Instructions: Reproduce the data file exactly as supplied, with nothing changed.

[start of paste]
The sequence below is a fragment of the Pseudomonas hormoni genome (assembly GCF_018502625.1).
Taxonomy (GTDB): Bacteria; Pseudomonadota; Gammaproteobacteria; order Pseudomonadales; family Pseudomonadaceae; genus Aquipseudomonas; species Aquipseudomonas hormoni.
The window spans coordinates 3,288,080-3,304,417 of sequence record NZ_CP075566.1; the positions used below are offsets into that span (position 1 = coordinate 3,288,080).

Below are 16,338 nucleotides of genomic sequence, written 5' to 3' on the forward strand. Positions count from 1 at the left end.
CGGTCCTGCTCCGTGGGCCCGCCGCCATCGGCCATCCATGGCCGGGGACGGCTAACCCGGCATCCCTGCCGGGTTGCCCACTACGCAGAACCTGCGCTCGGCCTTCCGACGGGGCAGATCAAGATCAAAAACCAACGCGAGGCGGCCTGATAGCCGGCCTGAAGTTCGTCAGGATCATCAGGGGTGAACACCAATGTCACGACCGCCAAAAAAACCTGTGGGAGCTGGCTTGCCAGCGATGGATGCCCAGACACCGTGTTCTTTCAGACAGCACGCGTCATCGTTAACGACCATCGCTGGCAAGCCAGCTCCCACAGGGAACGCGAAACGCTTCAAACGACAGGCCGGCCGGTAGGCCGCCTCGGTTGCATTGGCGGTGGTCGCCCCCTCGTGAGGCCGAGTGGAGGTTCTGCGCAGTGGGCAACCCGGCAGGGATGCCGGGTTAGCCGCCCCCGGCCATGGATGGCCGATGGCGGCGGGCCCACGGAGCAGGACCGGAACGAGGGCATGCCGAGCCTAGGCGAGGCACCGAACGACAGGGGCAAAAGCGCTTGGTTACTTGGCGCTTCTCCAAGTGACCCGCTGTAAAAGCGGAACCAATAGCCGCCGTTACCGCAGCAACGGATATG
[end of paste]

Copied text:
The sequence below is a fragment of the Pseudomonas hormoni genome (assembly GCF_018502625.1).
Taxonomy (GTDB): Bacteria; Pseudomonadota; Gammaproteobacteria; order Pseudomonadales; family Pseudomonadaceae; genus Aquipseudomonas; species Aquipseudomonas hormoni.
The window spans coordinates 3,288,080-3,304,417 of sequence record NZ_CP075566.1; the positions used below are offsets into that span (position 1 = coordinate 3,288,080).

Below are 16,338 nucleotides of genomic sequence, written 5' to 3' on the forward strand. Positions count from 1 at the left end.
CGGTCCTGCTCCGTGGGCCCGCCGCCATCGGCCATCCATGGCCGGGGACGGCTAACCCGGCATCCCTGCCGGGTTGCCCACTACGCAGAACCTGCGCTCGGCCTTCCGACGGGGCAGATCAAGATCAAAAACCAACGCGAGGCGGCCTGATAGCCGGCCTGAAGTTCGTCAGGATCATCAGGGGTGAACACCAATGTCACGACCGCCAAAAAAACCTGTGGGAGCTGGCTTGCCAGCGATGGATGCCCAGACACCGTGTTCTTTCAGACAGCACGCGTCATCGTTAACGACCATCGCTGGCAAGCCAGCTCCCACAGGGAACGCGAAACGCTTCAAACGACAGGCCGGCCGGTAGGCCGCCTCGGTTGCATTGGCGGTGGTCGCCCCCTCGTGAGGCCGAGTGGAGGTTCTGCGCAGTGGGCAACCCGGCAGGGATGCCGGGTTAGCCGCCCCCGGCCATGGATGGCCGATGGCGGCGGGCCCACGGAGCAGGACCGGAACGAGGGCATGCCGAGCCTAGGCGAGGCACCGAACGACAGGGGCAAAAGCGCTTGGTTACTTGGCGCTTCTCCAAGTGACCCGCTGTAAAAGCGGAACCAATAGCCGCCGTTACCGCAGCAACGGATATG